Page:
The defense can’t wait to hit someone besides a teammate. And the offense can’t wait to face a defense that doesn’t know what’s coming. When a defense faces the same scheme for almost 25 practices since April, it can memorize the audibles and have no shame in letting the offense know.
“As soon as we audibled one time, the whole defense said the play that was coming because we’re in practice nine, 10, 11,” quarterback Carson Palmer said. “[Cardinals coach Bruce Arians] just wants to see the audible executed. It could get completely covered and completely blown up, he wants to see it executed because you see it in the walk-through, then you see it in the practice that day.
“From a defense, it’s pretty easy to pick up.”
All it takes, however, is a receiver to break off a route a split second early and Palmer can have a passing window.
Cornerback Antonio Cromartie can’t sense frustration from Palmer or the other three quarterbacks yet. Learning the offense’s plays and calls is a byproduct of practicing against each other for so long, Cromartie said.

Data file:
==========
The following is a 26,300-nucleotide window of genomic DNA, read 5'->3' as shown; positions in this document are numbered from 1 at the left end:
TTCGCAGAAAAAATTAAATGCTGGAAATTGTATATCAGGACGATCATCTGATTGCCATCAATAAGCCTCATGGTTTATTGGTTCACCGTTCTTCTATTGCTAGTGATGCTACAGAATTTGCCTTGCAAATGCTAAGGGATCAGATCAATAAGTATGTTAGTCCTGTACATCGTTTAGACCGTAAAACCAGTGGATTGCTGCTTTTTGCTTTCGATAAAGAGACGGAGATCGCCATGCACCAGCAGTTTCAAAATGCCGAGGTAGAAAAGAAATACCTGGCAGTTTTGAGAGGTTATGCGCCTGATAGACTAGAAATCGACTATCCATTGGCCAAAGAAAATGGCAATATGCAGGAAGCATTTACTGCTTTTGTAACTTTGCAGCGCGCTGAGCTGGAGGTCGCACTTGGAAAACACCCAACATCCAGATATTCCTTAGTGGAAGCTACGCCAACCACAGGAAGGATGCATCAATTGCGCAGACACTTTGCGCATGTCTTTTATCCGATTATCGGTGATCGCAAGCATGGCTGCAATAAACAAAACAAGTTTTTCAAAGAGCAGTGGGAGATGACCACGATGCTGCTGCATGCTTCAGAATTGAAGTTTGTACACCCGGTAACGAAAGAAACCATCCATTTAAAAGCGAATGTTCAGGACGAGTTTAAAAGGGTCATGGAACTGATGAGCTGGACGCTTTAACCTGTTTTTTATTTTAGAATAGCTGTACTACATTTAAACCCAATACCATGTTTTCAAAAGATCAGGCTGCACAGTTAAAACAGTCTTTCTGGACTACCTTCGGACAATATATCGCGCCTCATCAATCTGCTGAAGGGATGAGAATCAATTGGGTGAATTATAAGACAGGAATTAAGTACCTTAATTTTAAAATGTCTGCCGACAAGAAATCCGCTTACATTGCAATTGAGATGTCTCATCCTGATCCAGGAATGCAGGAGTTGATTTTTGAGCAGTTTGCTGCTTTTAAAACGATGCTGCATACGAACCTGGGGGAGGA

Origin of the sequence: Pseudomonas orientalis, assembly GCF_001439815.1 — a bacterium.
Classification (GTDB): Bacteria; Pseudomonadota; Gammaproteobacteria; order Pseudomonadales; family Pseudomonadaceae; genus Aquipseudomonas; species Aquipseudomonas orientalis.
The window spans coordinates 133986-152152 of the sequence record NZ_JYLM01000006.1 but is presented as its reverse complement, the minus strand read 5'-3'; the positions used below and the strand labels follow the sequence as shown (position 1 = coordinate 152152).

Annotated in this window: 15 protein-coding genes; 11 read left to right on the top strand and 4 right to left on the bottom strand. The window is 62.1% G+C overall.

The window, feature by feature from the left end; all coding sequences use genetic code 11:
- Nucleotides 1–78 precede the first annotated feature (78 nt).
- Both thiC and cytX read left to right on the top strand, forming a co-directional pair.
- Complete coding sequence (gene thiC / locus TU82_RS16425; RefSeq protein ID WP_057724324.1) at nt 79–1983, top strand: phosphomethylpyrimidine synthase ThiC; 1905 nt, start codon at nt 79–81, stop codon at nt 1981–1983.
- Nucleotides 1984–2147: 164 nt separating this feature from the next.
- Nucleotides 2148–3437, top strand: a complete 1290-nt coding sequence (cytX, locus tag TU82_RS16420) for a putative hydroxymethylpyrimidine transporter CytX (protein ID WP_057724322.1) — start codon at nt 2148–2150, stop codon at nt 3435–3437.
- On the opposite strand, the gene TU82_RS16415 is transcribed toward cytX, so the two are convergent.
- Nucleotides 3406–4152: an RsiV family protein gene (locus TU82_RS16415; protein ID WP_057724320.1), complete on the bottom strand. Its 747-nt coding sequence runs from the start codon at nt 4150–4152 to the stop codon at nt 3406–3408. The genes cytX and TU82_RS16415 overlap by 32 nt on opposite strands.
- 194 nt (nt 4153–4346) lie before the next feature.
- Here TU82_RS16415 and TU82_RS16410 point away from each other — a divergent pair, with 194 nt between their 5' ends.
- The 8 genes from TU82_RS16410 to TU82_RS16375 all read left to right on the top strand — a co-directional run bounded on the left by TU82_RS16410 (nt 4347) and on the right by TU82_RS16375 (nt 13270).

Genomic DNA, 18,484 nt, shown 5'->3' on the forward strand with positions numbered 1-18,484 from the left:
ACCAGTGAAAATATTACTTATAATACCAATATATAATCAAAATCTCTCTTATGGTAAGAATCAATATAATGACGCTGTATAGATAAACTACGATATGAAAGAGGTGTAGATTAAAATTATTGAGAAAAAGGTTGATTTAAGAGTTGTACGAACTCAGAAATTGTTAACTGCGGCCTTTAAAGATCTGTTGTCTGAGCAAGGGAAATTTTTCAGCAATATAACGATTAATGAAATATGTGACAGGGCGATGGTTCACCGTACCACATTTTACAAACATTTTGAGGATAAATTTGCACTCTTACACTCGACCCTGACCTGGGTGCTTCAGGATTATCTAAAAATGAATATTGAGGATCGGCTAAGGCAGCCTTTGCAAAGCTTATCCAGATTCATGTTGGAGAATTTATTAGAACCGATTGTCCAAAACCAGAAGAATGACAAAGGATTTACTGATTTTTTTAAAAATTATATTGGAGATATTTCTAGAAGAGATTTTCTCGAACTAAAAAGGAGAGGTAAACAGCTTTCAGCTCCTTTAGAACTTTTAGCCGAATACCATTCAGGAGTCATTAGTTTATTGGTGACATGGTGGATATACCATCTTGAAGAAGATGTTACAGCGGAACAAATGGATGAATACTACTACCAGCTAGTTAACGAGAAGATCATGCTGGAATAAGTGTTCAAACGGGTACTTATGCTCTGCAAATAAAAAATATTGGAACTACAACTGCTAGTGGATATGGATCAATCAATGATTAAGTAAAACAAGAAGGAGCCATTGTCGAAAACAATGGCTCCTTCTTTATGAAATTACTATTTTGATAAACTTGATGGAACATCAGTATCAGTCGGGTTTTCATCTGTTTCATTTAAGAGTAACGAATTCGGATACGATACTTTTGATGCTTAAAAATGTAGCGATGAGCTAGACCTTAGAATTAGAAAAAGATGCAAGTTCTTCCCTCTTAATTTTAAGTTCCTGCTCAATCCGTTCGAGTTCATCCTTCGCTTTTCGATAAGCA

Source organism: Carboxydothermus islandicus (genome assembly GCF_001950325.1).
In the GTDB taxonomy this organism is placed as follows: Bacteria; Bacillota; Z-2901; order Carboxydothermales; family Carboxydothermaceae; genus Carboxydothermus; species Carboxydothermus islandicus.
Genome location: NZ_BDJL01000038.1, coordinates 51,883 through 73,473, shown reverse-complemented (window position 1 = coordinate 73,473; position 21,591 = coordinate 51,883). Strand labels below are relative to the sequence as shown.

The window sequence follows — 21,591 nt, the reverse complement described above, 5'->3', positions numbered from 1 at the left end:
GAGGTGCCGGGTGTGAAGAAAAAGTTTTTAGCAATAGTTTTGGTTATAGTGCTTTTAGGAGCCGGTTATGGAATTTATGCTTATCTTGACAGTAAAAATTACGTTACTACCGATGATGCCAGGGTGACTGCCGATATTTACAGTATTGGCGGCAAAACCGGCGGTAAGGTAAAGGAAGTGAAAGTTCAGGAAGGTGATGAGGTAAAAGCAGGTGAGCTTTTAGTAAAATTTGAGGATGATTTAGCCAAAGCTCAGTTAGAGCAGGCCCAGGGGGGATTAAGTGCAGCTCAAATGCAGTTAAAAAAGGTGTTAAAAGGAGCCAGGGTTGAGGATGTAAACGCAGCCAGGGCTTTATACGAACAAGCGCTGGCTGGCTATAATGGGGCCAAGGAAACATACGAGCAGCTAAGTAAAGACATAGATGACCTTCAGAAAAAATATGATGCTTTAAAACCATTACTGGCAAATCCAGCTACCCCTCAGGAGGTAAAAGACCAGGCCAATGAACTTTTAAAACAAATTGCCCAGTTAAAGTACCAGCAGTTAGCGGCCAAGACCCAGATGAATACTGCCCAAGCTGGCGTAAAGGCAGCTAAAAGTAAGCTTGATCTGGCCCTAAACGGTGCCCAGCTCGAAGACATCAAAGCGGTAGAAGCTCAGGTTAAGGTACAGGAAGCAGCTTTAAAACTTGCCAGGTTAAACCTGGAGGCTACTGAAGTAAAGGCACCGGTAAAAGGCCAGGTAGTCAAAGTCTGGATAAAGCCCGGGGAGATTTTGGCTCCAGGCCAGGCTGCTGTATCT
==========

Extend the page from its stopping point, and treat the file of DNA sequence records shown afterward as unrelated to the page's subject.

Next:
“The quarterbacks are back there making the right reads,” he said. “It doesn’t matter what kind of coverage you’re in, you can find someone that’s open.”
The offense doesn’t have the luxury of seeing the same defensive plays on every snap.
Defensive coordinator Todd Bowles is adding new coverages and blitzes daily, if not changing them on the fly during practice, Palmer said. He’s also masking his coverages enough to confuse Palmer.
“You can’t get a beat on what you think is coming,” Palmer said. “He’ll show you a look where they’re bringing [the] Will free safety one day, and they’ll have the exact same look four periods later in practice and that’s a blitz from the other side of the field that looks exactly the same.
“It’s very well built and it’s very well orchestrated.”
It’s gotten to the point, however, where a good play by the offense isn't the norm anymore.
“When the offense wins a few matches in practice, I’m very proud,” Arians said. “Our offense is getting better.”
When the season begins, Palmer said, Arizona will use the same audible about once every three weeks, limiting how much opposing defenses can predict what’s coming. For the next few weeks, however, Palmer will have to settle for trying to execute his plays well enough to make them difficult to defend.
“You just try to execute, but that stuff does get frustrating,” Palmer said. “It just gets frustrating. You got to fight that frustration.”